Ukrainians Honour the Service and Sacrifices of the Waffen SS ‘Galicia’ Division

The following is an edited version of a recent news story, but with certain pieces of the usual, predictable propaganda and sensationalism redacted in order get to the heart of the story.  I have then added some additional information below it to try and put all of this into proper context, which the mainstream media does not. Indeed, they typically do all that they can to muddy the waters, as was also the case with this item.

Article by Maria Danilova,  AP,  August 1, 2013 (via Yahoo News)

CHERVONE, Ukraine (AP) — Ukrainians dressed in Waffen SS uniforms trudge through trenches and fire model rifles in a reconstruction of a key battle against the Soviets during World War II. An Orthodox priest leads a ceremony for fallen soldiers of the Nazi German unit, sprinkling his blessing over several men sporting swastikas who lower a coffin in a ritual reburial.

The scenes were part of commemorations last week of soldiers many Ukrainian nationalists — along with a smattering of hardcore ultra-rightists — hail as heroes. The men they are honoring belonged to the SS Galician division, a Nazi German military unit made up mostly of Ukrainians, which fought Soviet troops during World War II.

More than 20 years since gaining independence from the Soviet Union, Ukraine remains painfully divided over the legacy of World War II and the actions of Ukrainian nationalist fighters, who are honored as heroes by some and condemned as traitors by others. Some of those fighters served under or cooperated with the Nazi Germans, seeing a chance to overthrow the Soviet regime, while others fought both the Red Army and the Nazi Germans.

“Ukraine is in our souls and hearts,” said SS Galician division veteran Mykhailo Yamulyk, a gray-haired man in his late 80s, before the remains of some of his fellow soldiers were reburied in coffins draped with the yellow-and-blue Ukrainian flag at a cemetery in this small village in western Ukraine. Those who say that we wore German uniform  – “yes, we did, and our weapons were German, but our hearts were full of Ukrainian blood and we never betrayed it.”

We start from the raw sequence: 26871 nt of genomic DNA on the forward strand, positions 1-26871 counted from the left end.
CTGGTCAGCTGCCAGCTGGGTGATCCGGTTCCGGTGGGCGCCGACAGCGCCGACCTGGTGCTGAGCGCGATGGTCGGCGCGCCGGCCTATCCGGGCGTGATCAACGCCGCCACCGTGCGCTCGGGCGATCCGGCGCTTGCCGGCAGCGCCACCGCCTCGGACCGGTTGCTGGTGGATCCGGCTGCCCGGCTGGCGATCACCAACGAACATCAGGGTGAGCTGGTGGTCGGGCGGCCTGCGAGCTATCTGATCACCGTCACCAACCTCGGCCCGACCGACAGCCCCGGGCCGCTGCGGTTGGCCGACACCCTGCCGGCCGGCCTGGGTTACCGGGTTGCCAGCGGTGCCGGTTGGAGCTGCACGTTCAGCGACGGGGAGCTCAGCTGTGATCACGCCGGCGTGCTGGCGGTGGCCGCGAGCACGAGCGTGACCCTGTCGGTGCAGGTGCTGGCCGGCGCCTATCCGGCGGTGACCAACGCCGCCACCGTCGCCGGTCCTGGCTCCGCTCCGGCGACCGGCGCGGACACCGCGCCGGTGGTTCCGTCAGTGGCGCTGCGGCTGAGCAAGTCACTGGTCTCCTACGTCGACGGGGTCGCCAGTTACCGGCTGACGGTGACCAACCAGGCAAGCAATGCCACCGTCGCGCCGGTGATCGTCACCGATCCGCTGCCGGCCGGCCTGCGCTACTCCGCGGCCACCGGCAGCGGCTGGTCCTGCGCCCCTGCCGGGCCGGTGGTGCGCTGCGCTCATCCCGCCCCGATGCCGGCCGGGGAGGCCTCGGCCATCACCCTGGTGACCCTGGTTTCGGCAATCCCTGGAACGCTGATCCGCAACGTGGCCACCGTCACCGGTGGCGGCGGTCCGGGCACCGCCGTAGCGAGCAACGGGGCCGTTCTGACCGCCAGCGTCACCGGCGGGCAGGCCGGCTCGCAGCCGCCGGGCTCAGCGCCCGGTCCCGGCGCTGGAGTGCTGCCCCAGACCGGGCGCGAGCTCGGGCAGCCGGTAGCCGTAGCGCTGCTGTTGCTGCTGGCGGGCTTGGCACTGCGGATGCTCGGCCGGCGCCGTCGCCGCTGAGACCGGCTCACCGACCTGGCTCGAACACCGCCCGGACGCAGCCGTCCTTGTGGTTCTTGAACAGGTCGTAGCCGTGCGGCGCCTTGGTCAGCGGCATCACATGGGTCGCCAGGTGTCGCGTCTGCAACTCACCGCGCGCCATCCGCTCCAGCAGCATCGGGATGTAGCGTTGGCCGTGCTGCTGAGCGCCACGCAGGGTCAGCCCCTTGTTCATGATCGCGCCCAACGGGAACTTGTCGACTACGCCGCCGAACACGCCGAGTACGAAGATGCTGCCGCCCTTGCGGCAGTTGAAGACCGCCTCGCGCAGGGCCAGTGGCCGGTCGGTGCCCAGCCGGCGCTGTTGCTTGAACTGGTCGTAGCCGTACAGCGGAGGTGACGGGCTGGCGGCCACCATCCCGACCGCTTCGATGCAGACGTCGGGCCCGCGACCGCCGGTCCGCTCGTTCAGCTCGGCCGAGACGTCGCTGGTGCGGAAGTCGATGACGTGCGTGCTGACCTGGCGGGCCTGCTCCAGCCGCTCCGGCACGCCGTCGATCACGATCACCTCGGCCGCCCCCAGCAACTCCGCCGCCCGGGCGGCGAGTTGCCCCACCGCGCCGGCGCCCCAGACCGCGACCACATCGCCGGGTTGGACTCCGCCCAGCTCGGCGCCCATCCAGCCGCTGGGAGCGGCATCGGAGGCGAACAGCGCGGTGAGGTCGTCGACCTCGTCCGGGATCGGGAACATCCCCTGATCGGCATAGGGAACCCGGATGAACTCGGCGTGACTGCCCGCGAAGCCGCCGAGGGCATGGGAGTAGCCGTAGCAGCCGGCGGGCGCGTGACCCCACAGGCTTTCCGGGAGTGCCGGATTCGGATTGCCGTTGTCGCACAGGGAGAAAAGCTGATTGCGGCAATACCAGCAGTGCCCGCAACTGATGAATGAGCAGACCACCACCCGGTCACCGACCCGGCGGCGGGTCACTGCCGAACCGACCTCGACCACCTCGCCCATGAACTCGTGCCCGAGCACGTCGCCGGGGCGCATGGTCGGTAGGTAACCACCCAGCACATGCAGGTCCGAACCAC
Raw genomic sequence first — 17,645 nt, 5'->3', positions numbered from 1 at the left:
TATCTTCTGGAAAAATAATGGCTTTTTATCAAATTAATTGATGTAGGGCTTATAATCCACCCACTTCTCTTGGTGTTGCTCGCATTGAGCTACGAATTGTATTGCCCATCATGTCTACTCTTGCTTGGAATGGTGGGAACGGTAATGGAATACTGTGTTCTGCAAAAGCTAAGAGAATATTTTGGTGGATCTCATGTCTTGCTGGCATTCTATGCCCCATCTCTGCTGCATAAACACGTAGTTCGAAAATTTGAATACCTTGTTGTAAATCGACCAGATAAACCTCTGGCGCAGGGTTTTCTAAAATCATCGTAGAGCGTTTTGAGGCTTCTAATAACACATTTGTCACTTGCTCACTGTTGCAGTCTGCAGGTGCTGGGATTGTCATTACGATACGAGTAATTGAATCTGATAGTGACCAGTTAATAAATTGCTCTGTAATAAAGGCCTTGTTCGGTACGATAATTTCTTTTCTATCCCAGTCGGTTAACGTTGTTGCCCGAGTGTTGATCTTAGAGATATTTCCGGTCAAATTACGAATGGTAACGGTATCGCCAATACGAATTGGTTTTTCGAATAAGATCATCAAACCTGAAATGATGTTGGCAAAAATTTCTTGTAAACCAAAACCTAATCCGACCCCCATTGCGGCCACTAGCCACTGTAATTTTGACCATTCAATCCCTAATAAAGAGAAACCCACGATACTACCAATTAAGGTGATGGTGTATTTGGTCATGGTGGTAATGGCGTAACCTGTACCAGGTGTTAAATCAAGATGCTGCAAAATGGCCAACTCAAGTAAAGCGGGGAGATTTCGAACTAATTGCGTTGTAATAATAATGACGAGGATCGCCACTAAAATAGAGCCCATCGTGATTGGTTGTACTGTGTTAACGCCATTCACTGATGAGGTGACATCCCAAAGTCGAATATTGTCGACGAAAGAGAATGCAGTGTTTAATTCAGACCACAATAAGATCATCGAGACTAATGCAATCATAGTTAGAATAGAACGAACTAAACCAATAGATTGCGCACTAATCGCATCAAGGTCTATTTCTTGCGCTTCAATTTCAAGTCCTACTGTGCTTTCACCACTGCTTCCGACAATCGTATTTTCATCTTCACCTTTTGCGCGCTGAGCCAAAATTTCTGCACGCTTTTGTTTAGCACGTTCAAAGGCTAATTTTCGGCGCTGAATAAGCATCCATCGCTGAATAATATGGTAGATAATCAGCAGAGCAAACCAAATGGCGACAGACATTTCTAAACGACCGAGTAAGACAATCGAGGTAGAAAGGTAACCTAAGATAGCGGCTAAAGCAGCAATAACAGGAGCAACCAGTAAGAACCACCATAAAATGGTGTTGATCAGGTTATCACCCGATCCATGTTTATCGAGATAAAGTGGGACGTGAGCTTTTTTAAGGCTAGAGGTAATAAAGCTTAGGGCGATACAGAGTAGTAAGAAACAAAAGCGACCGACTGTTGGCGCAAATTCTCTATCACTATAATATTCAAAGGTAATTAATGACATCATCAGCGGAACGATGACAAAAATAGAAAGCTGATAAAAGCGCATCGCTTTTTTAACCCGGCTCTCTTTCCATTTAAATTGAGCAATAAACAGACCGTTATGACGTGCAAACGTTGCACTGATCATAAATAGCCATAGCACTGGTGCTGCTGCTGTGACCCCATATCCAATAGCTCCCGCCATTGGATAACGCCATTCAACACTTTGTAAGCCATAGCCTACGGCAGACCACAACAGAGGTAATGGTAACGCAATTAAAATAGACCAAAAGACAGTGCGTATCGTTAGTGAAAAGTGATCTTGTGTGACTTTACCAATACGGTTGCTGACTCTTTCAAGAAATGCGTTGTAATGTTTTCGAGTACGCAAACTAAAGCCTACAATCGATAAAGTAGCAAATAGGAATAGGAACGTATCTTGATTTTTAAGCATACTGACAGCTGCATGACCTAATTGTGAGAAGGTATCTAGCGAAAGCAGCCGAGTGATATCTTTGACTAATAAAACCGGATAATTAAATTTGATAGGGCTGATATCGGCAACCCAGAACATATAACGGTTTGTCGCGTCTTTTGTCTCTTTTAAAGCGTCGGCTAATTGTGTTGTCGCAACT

An Orthodox priest prays as Ukrainians dressed in the SS Galician Division uniform carry a coffin …

Ukrainians sought independence during centuries of rule by the Russian and Austro-Hungarian empires as well as Poland, and seven decades as part of the Soviet Union. Subjugation under Poland lies at the heart of Ukraine’s historic resentment against Poles. When Soviet Ukraine was overrun by the Nazi Germans during World War II, the Organization of Ukrainian Nationalists initially cooperated with Hitler’s forces, hoping to shake off the Soviet regime — which had collectivized farms, engineered a devastating famine that killed millions and imprisoned or executed regime opponents in droves.

When leaders of the group realized the Nazis Germans had no plans for an independent Ukraine, the group and its military wing switched to fighting both Stalin’s and Hitler’s forces. [As if they could just leave in the middle of the war with the bloody Soviets. And is if the Ukraine was, at that point, capable of forming, maintaining and defending a viable independent state? – Ed.] Other Ukrainian military units, such as the SS Galician Division or the Ukrainian Self Defense Legion, remained loyal to the Nazi Germans.